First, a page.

The last question is arguably the most straightfoward but hardest to do - can you wait for the girrafe to grow and mature into an adult? This takes diligence. Some days the girrafe might feel sick and shrink in size (just like how the stock market is volatile, just like how the world is volatie, e.g coronavirus & pandemics, financial crisis & corrections, periods of slow growth and pessimsm in the world), but if you stay diligent, if you stay true to what you believe in (that the world will continue to improve and get better - then similarly - that girrafe will also eventually grow into an adult and at the end of the day, you will be a proud owner of a domesticated, tall, and large adult giraffe. Best part? You only paid the seller of the baby giraffe a price that is fair, based on that baby giraffe's initial height.
I would suggest keeping a 50-30-20 rule for your monthly expenses, savings/investment and wants. Yes I have swapped the “Savings/investment” and “Wants” as opposed to the common advise to save 20% instead. 30% ($900) should go into a high yield account, 20% ($600) into personal entertainment and socialising, 50% ($1500) for your personal expenses such as insurance premiums, food, transport, allowance for parents (if any), daily personal hygiene necessities. I would suggest saving up to 6 months of emergency savings, i.e. $1500 x 6 = $8000 before dabbling into investments. For passive investing, roboadvisors and RSPs will be sufficient. For active investing or even towards trading, please invest in your personal knowledge through reading more financial books, videos and articles before deciding to DIY invest or conducting small trades. For risk adverse individuals, if you have already saved up your emergency savings, you may consider to top up your CPF SA as well, where you can enjoy tax rebates from doing so. Every little step you make for long term investing will probably not make you rich but definitely not requiring to worry about retirement life.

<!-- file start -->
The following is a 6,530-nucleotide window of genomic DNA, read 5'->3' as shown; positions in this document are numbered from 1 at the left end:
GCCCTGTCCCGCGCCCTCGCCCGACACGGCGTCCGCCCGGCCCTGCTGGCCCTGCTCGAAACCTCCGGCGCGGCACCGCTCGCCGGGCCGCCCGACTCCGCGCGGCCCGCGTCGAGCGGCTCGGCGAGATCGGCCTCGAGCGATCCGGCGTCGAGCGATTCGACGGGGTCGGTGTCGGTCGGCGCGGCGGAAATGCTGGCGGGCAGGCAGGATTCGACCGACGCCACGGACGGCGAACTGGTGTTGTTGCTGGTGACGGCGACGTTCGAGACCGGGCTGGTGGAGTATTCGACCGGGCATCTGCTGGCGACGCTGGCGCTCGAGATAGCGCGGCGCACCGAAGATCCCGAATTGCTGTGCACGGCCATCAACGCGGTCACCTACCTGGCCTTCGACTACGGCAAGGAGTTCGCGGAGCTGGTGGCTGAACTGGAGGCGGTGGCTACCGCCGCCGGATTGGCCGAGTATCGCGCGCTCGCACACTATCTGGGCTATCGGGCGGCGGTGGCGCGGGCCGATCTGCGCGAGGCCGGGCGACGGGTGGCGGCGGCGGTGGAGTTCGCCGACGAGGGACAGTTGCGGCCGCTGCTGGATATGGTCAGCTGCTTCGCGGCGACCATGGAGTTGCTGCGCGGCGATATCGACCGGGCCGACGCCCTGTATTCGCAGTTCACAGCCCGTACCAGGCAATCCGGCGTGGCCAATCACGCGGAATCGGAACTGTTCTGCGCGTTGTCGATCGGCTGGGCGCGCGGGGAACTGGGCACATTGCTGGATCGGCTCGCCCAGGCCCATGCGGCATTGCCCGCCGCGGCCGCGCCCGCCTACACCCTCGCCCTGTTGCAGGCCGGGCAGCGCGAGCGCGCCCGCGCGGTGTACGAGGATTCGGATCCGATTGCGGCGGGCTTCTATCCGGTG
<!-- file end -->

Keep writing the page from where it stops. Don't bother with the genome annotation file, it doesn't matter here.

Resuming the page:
Maximise cashback or rewards credit cards for your daily spending, so that you will never have to spend a cent on a plane ticket (miles) or getting extra savings through cashback.